U.S. Department of Commerce Sets Stage for New Countervailing Duties on Chinese Solar Panels


The U.S. Department of Commerce (DOC) announced its preliminary determination that countervailable subsidies are being provided to producers and exporters of certain crystalline silicon photovoltaic products (Products) from the People’s Republic of China (PRC). This preliminary finding signals the future imposition by the DOC of countervailing duties (CVD) on subject Products pursuant to section 703(b)(1) of the Tariff Act of 1930, as amended, and has resulted in the DOC instructing the U.S. Customs and Border Protection (CBP) to require cash deposits based on the preliminary subsidy rates (discussed below).

The investigation into alleged countervailable subsidies was initiated on December 31, 2013, when SolarWorld Industries America, Inc. filed a petition with the DOC seeking the imposition of CVD on certain solar products from the PRC. The DOC began a formal investigation on January 22, 2014. On February, 14, 2014, the U.S. International Trade Commission issued a preliminary determination that “there is a reasonable indication that an industry in the United States is materially injured by reason of imports of certain solar products from, inter alia, the PRC.”

For the purposes of the DOC’s CVD investigations, countervailable subsidies are financial assistance from foreign governments that benefit the production of goods from foreign companies and are limited to specific enterprises or industries, or are contingent either upon export performance or upon the use of domestic goods over imported goods.

The Products covered by this preliminary determination are crystalline silicon photovoltaic  (c-Si PV) cells, and modules, laminates and/or panels consisting of c-Si PV, whether or not partially or fully assembled into other products, including building integrated materials. Subject Products also include modules, laminates and/or panels assembled in the PRC consisting of c-Si PV cells that are completed or partially manufactured within a customs territory other the PRC, using ingots that are manufactured in the PRC, wafers that are manufactured in the PRC, or cells where the manufacturing process begins in the PRC and is completed in a country other than the PRC. Further, the subject Products include c-Si PV cells of thickness equal to or greater than 20 micrometers, having a p/n junction formed by any means, whether or not the cell has undergone other processing, including, but not limited to, cleaning, etching, coating, and/or addition of materials (including, but not limited to, metallization and conductor patterns) to collect and forward the electricity that is generated by the cell.

Excluded from the scope of the preliminary determination are thin film photovoltaic products produced from amorphous silicon (a-Si), cadmium telluride (CdTe), or copper indium gallium selenide (CIGS).

Also, excluded are any products covered by the existing antidumping and CVD orders on c-Si PV cells, whether or not assembled into modules, from the PRC and c-Si PV cells, not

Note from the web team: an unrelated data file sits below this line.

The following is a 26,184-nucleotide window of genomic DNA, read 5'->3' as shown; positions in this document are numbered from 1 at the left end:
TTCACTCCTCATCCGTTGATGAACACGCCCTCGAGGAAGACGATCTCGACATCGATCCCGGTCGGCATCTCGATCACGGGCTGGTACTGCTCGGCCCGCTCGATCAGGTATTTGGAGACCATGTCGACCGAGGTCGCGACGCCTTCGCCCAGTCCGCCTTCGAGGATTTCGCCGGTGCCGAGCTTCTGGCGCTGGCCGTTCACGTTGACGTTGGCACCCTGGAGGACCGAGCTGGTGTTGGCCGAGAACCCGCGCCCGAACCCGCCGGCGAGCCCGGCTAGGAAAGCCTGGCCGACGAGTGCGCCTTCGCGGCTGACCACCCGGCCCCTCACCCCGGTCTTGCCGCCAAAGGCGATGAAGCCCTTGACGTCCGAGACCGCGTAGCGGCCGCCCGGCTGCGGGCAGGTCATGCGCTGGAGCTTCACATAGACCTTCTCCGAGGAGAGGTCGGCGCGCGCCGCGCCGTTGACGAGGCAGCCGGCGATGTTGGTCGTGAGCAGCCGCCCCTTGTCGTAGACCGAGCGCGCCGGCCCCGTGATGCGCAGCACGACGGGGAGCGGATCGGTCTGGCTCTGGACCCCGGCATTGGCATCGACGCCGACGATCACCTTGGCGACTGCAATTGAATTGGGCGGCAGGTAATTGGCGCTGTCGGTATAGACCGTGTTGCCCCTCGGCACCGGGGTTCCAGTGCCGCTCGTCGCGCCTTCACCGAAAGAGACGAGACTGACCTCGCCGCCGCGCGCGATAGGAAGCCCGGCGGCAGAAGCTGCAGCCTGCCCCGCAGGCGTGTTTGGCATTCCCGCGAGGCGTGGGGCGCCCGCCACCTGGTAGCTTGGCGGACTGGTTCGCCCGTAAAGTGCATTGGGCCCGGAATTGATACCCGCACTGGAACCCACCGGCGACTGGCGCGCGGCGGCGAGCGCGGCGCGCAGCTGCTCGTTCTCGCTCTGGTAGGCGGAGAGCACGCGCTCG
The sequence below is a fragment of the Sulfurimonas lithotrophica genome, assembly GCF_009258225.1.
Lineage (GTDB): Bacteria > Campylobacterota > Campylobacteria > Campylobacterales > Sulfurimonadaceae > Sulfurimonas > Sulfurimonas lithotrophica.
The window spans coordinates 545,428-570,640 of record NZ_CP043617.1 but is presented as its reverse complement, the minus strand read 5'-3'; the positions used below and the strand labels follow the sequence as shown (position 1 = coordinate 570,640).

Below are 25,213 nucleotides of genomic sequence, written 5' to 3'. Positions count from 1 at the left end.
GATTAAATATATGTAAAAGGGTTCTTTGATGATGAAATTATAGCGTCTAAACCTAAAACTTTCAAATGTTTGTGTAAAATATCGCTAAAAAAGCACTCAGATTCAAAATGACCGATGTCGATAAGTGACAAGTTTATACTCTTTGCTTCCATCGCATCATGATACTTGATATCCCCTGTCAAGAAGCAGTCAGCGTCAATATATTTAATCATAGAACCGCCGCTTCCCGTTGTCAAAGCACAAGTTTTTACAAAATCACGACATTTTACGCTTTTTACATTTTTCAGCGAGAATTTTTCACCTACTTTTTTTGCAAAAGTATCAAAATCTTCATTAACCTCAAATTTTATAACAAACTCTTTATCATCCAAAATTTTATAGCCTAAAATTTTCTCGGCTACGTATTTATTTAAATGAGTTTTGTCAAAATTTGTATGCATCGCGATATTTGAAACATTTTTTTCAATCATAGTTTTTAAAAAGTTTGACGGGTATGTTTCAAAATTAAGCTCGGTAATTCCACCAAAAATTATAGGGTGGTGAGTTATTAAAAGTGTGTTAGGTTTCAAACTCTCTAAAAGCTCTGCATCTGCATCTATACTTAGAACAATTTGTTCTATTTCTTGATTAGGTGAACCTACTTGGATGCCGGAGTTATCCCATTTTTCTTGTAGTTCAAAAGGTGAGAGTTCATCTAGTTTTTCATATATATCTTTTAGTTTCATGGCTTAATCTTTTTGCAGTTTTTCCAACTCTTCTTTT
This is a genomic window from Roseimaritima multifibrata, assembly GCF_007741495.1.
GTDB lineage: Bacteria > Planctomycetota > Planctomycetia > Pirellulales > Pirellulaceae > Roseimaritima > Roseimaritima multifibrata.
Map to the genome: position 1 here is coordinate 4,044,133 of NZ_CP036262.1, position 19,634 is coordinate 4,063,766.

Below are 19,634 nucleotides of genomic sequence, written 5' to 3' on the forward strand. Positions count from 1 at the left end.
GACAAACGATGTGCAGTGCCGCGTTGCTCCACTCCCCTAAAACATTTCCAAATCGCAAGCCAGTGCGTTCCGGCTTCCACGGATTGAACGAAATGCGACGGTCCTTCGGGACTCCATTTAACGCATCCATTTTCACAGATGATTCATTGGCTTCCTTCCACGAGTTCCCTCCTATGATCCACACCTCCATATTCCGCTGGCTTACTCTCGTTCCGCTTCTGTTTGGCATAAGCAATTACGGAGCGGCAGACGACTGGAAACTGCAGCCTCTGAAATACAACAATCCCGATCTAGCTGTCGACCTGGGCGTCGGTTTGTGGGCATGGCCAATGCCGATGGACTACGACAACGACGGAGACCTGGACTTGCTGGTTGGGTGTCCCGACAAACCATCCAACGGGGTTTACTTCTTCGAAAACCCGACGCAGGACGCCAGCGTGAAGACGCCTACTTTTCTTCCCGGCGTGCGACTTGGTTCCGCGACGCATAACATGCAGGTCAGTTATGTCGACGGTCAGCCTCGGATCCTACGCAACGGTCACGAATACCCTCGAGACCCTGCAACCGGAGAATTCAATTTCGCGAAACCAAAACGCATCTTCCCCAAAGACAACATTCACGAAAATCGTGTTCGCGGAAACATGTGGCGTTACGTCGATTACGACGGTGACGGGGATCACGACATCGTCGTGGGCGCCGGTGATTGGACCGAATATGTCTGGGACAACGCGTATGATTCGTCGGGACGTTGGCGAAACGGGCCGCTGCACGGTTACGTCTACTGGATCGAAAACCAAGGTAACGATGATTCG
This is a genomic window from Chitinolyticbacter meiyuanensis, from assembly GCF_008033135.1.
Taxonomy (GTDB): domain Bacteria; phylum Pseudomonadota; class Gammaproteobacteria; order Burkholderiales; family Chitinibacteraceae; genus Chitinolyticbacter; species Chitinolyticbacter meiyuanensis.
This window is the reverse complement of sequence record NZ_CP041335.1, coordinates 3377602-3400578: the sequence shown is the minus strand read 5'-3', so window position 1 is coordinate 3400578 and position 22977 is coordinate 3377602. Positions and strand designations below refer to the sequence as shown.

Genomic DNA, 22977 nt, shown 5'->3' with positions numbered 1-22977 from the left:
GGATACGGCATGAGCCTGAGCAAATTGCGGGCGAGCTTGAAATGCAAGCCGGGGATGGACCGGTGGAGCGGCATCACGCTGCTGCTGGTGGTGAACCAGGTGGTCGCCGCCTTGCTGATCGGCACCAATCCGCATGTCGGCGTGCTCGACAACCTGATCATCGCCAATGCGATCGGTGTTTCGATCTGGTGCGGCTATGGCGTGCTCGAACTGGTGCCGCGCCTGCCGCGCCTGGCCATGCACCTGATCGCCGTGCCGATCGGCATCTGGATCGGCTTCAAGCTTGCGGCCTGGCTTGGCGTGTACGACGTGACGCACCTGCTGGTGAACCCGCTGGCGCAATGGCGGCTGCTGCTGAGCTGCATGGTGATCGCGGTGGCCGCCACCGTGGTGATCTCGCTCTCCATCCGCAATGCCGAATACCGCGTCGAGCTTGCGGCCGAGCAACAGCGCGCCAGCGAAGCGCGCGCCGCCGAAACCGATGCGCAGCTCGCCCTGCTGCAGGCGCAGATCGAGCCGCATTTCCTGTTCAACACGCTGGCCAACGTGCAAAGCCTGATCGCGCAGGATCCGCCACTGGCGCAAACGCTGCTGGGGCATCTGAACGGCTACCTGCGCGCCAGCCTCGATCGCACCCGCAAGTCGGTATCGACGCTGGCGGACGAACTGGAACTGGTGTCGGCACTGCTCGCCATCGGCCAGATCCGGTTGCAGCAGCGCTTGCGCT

exceeding 10,000mm2 in surface area, that are permanently integrated into a consumer good whose function is other than power generation and that consumes the electricity generated by the integrated c-Si PV cell. Where more than one cell is permanently integrated into a consumer good, the surface area for purposes of this exclusion will be based on the total combined surface area of all cells that are integrated into the consumer good.

U.S. Department of Commerce Sets Stage for New Countervailing Duties on Chinese Solar PanelsThe DOC calculated preliminary subsidy rates of: (i) 18.56 percent for Changzhou Trina Solar Energy Co., Ltd. (which includes Trina Solar (Changzhou) Science & Technology Co., Ltd.); (ii) 35.21 percent for Wuxi Suntech Power Co., Ltd. (including its affiliates: Zhenjiang Rietech New Energy Science & Technology Co., Ltd., Zhenjiang Ren De New Energy Science & Technology Co., Ltd., Yangzhou Rietech Renewal Energy Co., Ltd., Suntech Energy Engineering Co., and Kuttler Automation Systems (Suzhou) Co., Ltd.); and (iii) 26.89 percent for all other producers/exporters in the PRC.

As stated above, the DOC has instructed the CBP to require cash deposits based on the preliminary subsidy rates mentioned above, which essentially amounts to an immediate tariff on subject Products, despite the preliminary nature of the DOC’s determination. The final determination from the DOC will be issued on or about August 18, 2014, unless otherwise extended.


DISCLAIMER: Because of the generality of this update, the information provided herein may not be applicable in all situations and should not be acted upon without specific legal advice based on particular situations.

© Foley & Lardner LLP | Attorney Advertising

Written by:


Foley & Lardner LLP on:

Readers' Choice 2017
Reporters on Deadline

"My best business intelligence, in one easy email…"

Your first step to building a free, personalized, morning email brief covering pertinent authors and topics on JD Supra:

Sign up to create your digest using LinkedIn*

*By using the service, you signify your acceptance of JD Supra's Privacy Policy.

Already signed up? Log in here

*With LinkedIn, you don't need to create a separate login to manage your free JD Supra account, and we can make suggestions based on your needs and interests. We will not post anything on LinkedIn in your name. Or, sign up using your email address.